BYU Law Review


Article III limits the federal courts to deciding cases and controversies, and this limitation has given rise to the black-letter law of standing, ripeness, and mootness. But the law of mootness presents a puzzle: Over time, the Court has recognized various "exceptions" to ordinary mootness rules, allowing federal courts to hear arguably moot cases. On one hand, the Court consistently asserts that mootness doctrine, including its exceptions, is compelled by the original understanding of Article III. On the other hand, the scholarly consensus is that these exceptions are logically inconsistent with the Court s claims about Article III and that their existence proves that mootness is fundamentally prudential, not constitutional.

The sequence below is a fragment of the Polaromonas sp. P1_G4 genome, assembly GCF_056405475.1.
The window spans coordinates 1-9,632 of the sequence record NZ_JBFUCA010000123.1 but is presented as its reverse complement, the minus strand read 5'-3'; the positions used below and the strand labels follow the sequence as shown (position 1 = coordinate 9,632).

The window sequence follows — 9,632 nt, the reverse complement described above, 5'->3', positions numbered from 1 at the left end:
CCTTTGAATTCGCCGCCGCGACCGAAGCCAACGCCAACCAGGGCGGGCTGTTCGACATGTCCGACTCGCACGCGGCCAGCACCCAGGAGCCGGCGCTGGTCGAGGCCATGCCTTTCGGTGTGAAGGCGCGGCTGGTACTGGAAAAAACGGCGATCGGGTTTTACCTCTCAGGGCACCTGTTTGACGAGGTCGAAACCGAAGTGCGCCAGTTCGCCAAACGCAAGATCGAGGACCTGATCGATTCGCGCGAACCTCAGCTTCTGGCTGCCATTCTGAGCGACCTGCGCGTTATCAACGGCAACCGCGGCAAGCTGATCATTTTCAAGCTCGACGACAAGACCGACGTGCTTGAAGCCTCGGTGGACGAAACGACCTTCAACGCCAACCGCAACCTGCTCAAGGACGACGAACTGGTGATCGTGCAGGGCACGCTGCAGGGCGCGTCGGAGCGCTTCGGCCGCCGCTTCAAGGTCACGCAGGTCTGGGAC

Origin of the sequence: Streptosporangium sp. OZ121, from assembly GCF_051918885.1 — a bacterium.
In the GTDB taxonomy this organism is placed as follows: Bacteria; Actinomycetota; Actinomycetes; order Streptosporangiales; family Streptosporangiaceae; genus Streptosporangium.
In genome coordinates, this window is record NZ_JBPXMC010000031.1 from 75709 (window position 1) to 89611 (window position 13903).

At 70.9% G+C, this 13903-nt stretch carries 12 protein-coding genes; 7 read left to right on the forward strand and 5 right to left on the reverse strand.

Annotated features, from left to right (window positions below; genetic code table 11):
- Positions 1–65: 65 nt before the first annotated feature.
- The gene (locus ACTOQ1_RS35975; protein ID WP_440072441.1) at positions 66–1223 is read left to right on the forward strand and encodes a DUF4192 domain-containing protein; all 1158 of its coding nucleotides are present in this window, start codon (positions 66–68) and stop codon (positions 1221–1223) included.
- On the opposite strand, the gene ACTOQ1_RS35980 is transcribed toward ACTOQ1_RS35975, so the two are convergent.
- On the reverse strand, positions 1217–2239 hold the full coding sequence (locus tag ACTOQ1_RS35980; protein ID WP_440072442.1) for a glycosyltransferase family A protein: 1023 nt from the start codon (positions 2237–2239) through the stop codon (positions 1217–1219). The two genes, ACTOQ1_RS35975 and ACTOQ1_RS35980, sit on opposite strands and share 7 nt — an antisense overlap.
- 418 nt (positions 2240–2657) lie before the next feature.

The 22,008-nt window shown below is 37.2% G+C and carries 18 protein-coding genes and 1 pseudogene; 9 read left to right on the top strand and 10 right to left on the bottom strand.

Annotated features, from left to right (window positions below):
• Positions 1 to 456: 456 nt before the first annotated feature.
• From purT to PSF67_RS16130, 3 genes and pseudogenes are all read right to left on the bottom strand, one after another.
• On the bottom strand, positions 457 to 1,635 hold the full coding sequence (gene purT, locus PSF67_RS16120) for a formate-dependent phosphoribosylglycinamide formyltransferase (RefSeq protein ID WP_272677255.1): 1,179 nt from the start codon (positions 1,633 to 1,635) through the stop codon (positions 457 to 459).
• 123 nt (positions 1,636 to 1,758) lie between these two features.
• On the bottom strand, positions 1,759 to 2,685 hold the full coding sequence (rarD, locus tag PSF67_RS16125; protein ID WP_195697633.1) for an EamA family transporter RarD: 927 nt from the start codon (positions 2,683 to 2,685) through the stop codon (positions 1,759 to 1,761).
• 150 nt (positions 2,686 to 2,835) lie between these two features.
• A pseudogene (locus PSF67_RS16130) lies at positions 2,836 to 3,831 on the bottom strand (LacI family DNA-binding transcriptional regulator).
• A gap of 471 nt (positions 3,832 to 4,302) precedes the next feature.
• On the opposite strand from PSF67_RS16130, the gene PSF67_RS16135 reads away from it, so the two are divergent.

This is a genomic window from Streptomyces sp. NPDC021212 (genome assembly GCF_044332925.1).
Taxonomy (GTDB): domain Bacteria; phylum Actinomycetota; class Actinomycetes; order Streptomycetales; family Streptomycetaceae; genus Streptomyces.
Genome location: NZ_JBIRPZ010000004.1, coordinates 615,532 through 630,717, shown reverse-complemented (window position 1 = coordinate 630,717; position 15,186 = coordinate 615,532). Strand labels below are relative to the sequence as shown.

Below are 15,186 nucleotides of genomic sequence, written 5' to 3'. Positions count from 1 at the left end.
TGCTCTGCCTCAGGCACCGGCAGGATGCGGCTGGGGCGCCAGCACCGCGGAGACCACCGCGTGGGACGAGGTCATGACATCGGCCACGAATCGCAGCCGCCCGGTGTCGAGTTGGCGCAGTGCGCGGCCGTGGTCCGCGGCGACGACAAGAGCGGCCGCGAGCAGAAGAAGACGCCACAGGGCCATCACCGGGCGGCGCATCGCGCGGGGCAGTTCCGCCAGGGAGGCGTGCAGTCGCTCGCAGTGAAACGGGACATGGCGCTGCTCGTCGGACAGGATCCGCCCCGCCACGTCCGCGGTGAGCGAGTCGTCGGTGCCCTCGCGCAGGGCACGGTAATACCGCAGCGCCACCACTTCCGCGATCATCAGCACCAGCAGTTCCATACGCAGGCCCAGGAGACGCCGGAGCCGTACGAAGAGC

This Article seeks to provide a coherent justification for the mootness exceptions within the constitutional model. First, some exceptions are not really exceptions at all. Collateral consequences; voluntary cessation; and capable of repetition to the same plaintiff, yet evading review — these doctrines merely recognize a shift from a present harm to a potential future harm. And that harm might be sufficiently likely to occur when examined in the light of Bayes' Theorem. Second, the other exceptions, for class actions, are justified through a better understanding of the history of representative litigation. And that understanding also justifies the extension of the capable of repetition, yet evading review exception to non parties who are similarly situated to the plaintiff. Modern mootness doctrine is therefore conceptually consistent with the Court s understanding of the original meaning of Article III.


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